The 2008 judges, poets George Bowering, James Lasdun, and Pura López Colomé, read an unprecedented 509 books from 31 countries in order to compile the shortlist and choose the winners. Selected poems from the shortlist will appear in The Griffin Poetry Prize Anthology: A Selection of the 2008 Shortlist, edited by George Bowering and published by House of Anansi Press, with all royalties donated to UNESCO’s World Poetry Day.
For more information visit http://www.griffinpoetryprize.com/
The winners of the Wilderness Society’s annual Environment Awards for Children’s Literature have been announced.
Going Bush (Nadia Wheatley & Ken Searle, A&U) took out best nonfiction picture book. Going Bush is based on a Harmony Project, a bush walk in inner Sydney taken with 16 children from nearby primary schools, and incorporates their art and writing in a celebration of Aboriginal tradition, local knowledge, and the power of the land to unite us.
The award recognises works that encourage appreciation and understanding of the natural world or an awareness of environmental issues.
The sixth annual Canberra Writers’ Festival will be held from 19 to 24 June. Guests include Garth Nix, David Malouf, Camilla Noli, Michael Robotham, Michelle Cahill and Alexis Fleming. There will be a seminar series for aspiring writers with tutors such as Mark Tredinnick (The Little Red Writing Book), Jeremy Fisher (president of the Australian Society of Authors) and former publisher and agent Lesley McFadzean. For the festival program, booking information and enrolment in the seminar series, as well as further news and information visit www.actwriters.org.au.
MUP CEO Louise Adler and authors Peter Goldsworthy and J M Coetzee are among several ‘prominent figures’ who have writen an open letter to Prime Minister Kevin Rudd and NSW Premier Morris Iemma, asking them to ‘rethink their comments’ about the work of Bill Henson, which was last week removed by police from a Sydney gallery. The letter also calls on Minister for the Arts Peter Garrett to stand up against ‘a trend of encroaching censorship,’ according to today’s Age.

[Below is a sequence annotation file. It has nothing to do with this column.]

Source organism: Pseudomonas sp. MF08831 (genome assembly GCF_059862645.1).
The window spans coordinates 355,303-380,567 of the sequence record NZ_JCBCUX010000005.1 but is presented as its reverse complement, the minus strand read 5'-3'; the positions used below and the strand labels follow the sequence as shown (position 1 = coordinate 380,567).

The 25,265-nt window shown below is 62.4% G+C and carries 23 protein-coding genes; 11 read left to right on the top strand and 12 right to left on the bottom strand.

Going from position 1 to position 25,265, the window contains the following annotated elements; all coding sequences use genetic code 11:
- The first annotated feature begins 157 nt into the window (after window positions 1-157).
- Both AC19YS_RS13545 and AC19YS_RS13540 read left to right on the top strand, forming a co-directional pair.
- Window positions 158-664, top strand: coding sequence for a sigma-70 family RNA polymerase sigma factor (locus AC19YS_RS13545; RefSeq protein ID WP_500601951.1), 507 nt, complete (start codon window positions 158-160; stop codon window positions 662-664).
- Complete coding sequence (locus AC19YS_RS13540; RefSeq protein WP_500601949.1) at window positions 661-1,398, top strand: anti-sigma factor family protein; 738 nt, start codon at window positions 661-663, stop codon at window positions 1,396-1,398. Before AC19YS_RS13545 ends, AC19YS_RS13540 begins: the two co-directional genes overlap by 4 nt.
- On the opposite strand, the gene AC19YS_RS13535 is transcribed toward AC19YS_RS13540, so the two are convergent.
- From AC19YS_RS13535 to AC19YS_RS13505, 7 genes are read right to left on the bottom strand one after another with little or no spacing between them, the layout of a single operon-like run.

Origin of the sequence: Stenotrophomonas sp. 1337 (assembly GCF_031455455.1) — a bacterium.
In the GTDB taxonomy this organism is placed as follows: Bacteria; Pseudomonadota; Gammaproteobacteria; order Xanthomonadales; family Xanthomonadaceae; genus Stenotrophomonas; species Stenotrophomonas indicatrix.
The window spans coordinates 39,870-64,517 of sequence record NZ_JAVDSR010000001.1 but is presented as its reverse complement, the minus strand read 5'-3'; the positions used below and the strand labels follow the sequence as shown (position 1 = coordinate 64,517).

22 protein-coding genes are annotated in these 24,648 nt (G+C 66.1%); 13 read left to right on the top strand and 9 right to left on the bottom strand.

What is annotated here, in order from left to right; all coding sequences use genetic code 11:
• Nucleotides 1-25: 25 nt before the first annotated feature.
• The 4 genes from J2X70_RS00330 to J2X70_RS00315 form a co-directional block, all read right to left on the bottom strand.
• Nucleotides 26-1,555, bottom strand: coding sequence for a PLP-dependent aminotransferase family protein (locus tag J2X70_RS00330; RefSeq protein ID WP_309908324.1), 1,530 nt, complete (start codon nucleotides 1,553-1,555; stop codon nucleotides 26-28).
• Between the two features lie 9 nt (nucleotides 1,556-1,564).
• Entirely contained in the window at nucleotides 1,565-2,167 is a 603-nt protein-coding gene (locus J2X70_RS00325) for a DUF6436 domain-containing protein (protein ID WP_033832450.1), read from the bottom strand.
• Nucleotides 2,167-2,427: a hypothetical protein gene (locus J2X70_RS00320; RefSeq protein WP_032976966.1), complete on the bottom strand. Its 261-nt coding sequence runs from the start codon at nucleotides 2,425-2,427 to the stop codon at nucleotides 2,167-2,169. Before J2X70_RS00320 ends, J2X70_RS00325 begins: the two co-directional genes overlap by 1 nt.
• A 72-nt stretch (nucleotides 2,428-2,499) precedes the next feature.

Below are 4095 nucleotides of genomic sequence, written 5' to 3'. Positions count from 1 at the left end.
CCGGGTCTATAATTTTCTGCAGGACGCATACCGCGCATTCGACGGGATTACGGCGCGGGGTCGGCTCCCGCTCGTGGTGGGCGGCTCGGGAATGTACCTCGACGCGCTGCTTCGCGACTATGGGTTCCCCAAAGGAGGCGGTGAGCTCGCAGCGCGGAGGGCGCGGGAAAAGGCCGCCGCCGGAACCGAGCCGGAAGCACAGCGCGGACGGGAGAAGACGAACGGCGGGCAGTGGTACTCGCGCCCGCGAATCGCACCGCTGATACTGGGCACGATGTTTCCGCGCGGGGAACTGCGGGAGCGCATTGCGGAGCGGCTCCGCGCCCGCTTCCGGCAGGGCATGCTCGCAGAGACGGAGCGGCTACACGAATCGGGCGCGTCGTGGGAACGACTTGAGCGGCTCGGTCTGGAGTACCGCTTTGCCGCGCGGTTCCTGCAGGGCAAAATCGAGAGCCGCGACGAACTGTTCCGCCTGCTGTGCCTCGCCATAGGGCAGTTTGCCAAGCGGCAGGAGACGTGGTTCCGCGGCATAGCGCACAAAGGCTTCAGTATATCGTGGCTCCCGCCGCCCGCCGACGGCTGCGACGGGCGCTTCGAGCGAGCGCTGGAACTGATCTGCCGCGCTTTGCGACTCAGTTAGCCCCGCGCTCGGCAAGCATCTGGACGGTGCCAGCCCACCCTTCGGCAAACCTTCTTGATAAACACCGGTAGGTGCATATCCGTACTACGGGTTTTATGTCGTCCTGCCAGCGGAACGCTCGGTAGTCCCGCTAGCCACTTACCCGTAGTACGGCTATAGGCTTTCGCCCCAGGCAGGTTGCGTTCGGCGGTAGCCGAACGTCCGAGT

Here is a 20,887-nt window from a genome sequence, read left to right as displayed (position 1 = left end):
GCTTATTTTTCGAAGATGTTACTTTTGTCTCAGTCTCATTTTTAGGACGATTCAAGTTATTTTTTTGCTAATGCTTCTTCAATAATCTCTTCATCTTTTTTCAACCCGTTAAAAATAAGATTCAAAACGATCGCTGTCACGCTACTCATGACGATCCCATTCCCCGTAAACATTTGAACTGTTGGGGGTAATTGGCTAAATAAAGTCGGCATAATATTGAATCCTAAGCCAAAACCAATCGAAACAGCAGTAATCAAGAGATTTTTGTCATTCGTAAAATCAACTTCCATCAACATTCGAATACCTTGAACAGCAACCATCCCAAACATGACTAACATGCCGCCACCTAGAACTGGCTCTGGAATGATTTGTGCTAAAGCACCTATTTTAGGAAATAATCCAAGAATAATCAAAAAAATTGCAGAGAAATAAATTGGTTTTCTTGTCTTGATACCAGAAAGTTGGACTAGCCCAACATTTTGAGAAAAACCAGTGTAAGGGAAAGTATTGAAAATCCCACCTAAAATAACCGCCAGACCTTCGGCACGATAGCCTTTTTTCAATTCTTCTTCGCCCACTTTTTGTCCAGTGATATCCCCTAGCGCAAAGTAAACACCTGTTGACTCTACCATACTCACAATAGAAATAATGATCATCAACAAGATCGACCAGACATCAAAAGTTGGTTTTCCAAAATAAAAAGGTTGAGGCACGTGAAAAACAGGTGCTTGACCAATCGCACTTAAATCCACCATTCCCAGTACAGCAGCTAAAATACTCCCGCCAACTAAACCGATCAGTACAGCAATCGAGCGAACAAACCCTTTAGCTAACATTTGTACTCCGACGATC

Sydney PEN has announced that Christopher Kremmer, Melissa Lucashenko and Anna Funder will be the next three writers commissioned for The 3 Writers Project, which last year featured Alexis Wright, Gideon Haigh and Christos Tsiolkas. Each author will write 10,000 words on ‘three big issues facing contemporary Australia’–Kremmer on ‘greed’, Lucashenko on ‘survival’ and Funder on ‘courage’. The writers will also each deliver a public lecture and discuss their essay in Sydney and Canberra and the three works will be published as a collection by Allen & Unwin next year.
Research by author Kevin Morgan and used for his book Gun Alley: Murder, Lies and Failure of Justice (S&S) has led to the pardoning of a man who was wrongly convicted for murder and hung in 1922. Colin Ross, who was hung for the murder of 12-year-old Alma Tirtschke, was convicted after the jury was told that hair found in Ross’ home was that of the victim. After tracing the hair to an archive, author and researcher Morgan pushed for the hair to be examined using modern technology, which found that the hairs did not come from Tirtschke’s scalp. Ross was posthumously pardoned yesterday.
In an unusual move for an Australian publisher Fremantle Press has announced it will make e-book copies of Hal Spacejock 1 available free online from June.
The e-book giveaway coincides with the release of the fourth book in the series by Simon Haynes, who believes the move will help to build his audience. ‘Science fiction readers are typically technologically savvy and familiar with e-books,’ he said. ‘They are often bloggers with many online connections and the spread of information across the online community is incredibly fast.’
Fremantle Press sales and marketing manager Clive Newman said that while giving away a book for free–‘especially one that is on its third reprint’–was not something the Press would ‘normally contemplate’ he believed the giveaway would attract overseas readers who ‘aren’t going to buy the fourth novel … if they haven’t read the first.’
Overseas, publishers including HarperCollins have experimented with free online books recently and Fremantle Press says there are signs these can ‘lead to increased book sales.’
The free book can be found at http://www.spacejock.com.au/.